One interesting anomaly in the LHC run-1 was a hint of Higgs boson decays to a muon and a tau lepton. Such process is forbidden in the Standard Model by the conservation of  muon and tau lepton numbers. Neutrino masses violate individual lepton numbers, but their effect is far too small to affect the Higgs decays in practice. On the other hand, new particles do not have to respect global symmetries of the Standard Model, and they could induce lepton flavor violating Higgs decays at an observable level. Surprisingly, CMS found a small excess in the Higgs to tau mu search in their 8 TeV data, with the measured branching fraction Br(h→τμ)=(0.84±0.37)%.  The analogous measurement in ATLAS is 1 sigma above the background-only hypothesis, Br(h→τμ)=(0.53±0.51)%. Together this merely corresponds to a 2.5 sigma excess, so it's not too exciting in itself. However, taken together with the B-meson anomalies in LHCb, it has raised hopes for lepton flavor violating new physics just around the corner.  For this reason, the CMS excess inspired a few dozen of theory papers, with Z' bosons, leptoquarks, and additional Higgs doublets pointed out as possible culprits.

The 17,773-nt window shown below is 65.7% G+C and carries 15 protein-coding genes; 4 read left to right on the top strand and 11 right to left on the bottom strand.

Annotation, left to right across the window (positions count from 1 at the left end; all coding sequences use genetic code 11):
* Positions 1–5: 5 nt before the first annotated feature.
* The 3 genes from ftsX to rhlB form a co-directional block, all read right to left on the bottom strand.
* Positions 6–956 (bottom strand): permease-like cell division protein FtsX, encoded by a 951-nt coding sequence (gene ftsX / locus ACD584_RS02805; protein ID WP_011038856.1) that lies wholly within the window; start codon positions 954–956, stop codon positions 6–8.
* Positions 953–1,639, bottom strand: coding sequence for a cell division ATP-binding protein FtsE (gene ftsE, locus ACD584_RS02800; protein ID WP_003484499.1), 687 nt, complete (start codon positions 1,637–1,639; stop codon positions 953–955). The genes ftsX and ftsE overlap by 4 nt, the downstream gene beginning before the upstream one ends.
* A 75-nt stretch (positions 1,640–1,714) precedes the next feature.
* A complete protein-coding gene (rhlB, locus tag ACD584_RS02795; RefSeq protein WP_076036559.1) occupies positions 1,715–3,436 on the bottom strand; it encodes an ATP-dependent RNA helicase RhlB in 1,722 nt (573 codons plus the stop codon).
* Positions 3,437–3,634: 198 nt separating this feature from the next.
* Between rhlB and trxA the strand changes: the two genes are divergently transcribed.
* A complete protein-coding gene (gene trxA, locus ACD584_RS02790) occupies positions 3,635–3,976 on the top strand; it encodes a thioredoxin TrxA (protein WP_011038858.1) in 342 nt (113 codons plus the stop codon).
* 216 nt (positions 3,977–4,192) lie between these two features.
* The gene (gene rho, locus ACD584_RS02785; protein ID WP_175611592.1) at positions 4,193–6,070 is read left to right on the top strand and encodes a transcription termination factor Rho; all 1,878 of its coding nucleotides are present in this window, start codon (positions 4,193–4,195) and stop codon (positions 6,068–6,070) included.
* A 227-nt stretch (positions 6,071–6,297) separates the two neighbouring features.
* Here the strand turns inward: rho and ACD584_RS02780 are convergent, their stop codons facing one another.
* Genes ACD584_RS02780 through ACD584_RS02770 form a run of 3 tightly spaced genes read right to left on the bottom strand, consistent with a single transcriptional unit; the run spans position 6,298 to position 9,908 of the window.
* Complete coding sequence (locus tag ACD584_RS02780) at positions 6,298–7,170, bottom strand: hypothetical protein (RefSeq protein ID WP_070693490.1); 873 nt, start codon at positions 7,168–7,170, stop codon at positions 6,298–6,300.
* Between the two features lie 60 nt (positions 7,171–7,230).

Alas, the wind is changing. CMS made a search for h→τμ in their small stash of 13 TeV data collected in 2015. This time they were hit by a negative background fluctuation, and they found Br(h→τμ)=(-0.76±0.81)%. The accuracy of the new measurement is worse than that in run-1, but nevertheless it lowers the combined significance of the excess below 2 sigma. Statistically speaking, the situation hasn't changed much,  but psychologically this is very discouraging. A true signal is expected to grow when more data is added, and when it's the other way around it's usually a sign that we are dealing with a statistical fluctuation...

So, if you have a cool model explaining the h→τμ  excess be sure to post it on arXiv before more run-2 data is analyzed ;)